Using Clean to reduce conflict in the most remote teams on earth

by Judy Rees  - January 3, 2024

The Australian Antarctic Division sends field teams of scientists to spend the summer living and working together in one of the remotest places on earth.

Teams were experiencing high levels of conflict: people would come back at the end of their assignment saying: “I never want to do that again.”

But managers based in Tasmania weren’t in a position to intervene effectively during the field season, because of the distances involved. They wanted to find a way to prepare before departure so that they would be ready to get along really quickly and perform well together, both at work and as a social group.

They decided to train team members in basic Clean Language skills, and to support them to discover their own metaphors for what they were like when they were working at their best.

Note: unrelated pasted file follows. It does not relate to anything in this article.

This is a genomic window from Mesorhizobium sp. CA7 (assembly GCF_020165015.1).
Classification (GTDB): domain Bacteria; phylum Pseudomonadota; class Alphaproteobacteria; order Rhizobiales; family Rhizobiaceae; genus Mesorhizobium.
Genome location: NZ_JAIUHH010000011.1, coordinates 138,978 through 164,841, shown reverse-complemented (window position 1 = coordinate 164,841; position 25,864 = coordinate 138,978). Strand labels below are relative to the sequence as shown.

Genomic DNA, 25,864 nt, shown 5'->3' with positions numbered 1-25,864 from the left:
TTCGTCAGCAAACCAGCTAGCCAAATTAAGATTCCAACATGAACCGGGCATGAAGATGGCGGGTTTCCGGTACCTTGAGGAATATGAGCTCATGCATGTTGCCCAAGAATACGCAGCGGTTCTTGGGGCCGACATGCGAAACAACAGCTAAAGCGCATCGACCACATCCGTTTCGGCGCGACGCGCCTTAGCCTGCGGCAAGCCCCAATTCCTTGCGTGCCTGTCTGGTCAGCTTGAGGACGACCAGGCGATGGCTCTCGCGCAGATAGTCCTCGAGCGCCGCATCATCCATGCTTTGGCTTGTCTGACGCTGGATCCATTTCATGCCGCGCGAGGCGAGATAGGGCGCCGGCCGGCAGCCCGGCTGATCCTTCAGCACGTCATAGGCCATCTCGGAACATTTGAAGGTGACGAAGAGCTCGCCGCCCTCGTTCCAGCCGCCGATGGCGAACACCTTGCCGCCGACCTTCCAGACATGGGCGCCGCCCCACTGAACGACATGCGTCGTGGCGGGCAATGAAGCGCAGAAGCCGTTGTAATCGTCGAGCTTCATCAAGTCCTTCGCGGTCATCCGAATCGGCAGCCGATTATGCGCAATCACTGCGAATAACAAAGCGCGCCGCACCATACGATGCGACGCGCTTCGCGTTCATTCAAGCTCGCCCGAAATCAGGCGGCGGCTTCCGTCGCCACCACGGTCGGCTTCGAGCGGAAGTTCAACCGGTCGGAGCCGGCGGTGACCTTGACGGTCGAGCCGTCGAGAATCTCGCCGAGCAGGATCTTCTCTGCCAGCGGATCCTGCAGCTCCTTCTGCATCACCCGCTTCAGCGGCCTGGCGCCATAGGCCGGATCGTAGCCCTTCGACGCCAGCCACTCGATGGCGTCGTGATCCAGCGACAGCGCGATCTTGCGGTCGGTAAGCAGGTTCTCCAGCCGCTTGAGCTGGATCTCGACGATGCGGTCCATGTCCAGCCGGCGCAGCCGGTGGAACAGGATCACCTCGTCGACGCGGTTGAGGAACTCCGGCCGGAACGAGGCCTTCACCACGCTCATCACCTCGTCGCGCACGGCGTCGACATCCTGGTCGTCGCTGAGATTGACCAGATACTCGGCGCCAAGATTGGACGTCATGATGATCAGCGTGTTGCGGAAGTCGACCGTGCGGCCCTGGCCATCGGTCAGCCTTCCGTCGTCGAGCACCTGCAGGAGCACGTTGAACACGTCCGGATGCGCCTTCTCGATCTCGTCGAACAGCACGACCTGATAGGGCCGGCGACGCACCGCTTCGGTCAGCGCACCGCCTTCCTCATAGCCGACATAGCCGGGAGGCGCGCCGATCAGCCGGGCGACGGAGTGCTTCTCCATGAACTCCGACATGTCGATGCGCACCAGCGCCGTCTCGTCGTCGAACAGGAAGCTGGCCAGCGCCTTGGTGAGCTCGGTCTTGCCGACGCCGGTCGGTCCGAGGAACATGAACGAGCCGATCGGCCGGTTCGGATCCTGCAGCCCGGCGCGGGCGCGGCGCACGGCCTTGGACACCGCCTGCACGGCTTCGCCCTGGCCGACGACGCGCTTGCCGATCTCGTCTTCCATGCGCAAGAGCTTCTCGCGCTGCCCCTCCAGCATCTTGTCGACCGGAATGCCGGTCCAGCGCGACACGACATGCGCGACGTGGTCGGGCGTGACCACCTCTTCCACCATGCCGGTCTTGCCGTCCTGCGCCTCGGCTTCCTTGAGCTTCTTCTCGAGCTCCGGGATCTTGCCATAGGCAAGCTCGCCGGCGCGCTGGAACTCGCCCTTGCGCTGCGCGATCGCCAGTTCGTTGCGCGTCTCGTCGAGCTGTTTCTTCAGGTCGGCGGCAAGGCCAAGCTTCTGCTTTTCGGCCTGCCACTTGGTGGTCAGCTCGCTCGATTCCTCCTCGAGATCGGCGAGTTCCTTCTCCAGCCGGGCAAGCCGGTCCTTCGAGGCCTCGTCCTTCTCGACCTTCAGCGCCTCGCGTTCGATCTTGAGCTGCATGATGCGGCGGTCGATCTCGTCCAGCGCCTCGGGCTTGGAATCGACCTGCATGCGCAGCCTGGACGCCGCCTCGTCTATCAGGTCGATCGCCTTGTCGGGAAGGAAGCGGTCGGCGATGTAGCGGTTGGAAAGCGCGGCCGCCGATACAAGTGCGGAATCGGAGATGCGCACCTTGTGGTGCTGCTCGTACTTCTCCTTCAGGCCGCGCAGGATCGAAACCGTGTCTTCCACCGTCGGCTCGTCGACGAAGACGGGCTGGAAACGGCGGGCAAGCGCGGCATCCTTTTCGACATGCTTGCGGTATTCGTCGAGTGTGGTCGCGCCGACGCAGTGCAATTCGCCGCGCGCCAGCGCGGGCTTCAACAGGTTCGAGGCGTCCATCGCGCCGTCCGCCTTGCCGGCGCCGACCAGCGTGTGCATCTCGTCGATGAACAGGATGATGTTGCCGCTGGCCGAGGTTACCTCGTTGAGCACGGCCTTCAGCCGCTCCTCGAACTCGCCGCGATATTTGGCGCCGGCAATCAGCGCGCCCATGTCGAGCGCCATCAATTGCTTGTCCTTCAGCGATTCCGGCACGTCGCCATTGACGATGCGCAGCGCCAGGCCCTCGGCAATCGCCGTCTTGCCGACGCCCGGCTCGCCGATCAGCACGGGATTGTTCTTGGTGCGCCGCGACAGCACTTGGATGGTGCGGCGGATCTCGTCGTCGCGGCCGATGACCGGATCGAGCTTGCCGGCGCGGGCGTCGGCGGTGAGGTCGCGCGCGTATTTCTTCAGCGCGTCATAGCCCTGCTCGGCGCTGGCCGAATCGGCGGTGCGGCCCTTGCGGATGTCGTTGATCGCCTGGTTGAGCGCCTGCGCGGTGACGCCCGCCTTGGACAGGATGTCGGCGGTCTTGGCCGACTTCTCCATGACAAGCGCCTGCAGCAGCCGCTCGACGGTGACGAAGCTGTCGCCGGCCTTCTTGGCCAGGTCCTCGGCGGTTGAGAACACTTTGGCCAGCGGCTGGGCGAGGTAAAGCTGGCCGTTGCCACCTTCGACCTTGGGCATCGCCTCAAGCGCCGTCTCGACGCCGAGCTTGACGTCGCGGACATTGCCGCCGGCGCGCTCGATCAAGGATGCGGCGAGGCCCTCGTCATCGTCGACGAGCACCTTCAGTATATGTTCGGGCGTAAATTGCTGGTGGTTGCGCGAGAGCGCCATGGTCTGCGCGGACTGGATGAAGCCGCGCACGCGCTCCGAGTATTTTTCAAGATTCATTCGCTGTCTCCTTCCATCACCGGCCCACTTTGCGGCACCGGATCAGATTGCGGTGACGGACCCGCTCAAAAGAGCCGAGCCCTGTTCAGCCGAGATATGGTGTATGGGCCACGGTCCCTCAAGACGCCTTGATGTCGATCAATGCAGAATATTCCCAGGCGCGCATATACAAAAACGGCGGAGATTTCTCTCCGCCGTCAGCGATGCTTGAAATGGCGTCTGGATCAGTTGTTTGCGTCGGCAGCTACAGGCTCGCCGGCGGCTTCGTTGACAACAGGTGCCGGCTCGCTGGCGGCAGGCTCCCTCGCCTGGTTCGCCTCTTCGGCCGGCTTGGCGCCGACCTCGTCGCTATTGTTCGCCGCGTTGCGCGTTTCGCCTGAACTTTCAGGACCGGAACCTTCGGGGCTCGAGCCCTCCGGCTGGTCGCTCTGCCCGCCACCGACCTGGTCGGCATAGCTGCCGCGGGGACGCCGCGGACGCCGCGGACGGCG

They also established a shared metaphor for the team when it was working at its best: like the microbial communities that they studied in the soil, which can adjust/change/adapt according to the extreme conditions that it’s exposed to.

The biggest difference it made was that team members came back at the end of the season saying, “That was the best field season I’ve ever had, and I really want to do that again!” This improved staff retention had significant economic and scientific benefits.

Manager Greg Hince said: “People are able to creatively use their ways of doing their job together, without needing external intervention or or conflict resolution or anything like that. They’re just able to do what they need to do and rely on each other.”

This case study is based on an interview with Greg Hince from 2017, pre-pandemic. Watch the video here: https://youtu.be/btQVVxe8JbM?si=DcQhFjXaegmJBJKM

Today, in 2024, Greg reports: “These days I’m only working 20% with the Antarctic Program and not involved much with team training. Some people use Clean Language pretty regularly (often without realising) so it’s a common approach now, although I’m not sure it’s used as a deliberate facilitation process.”

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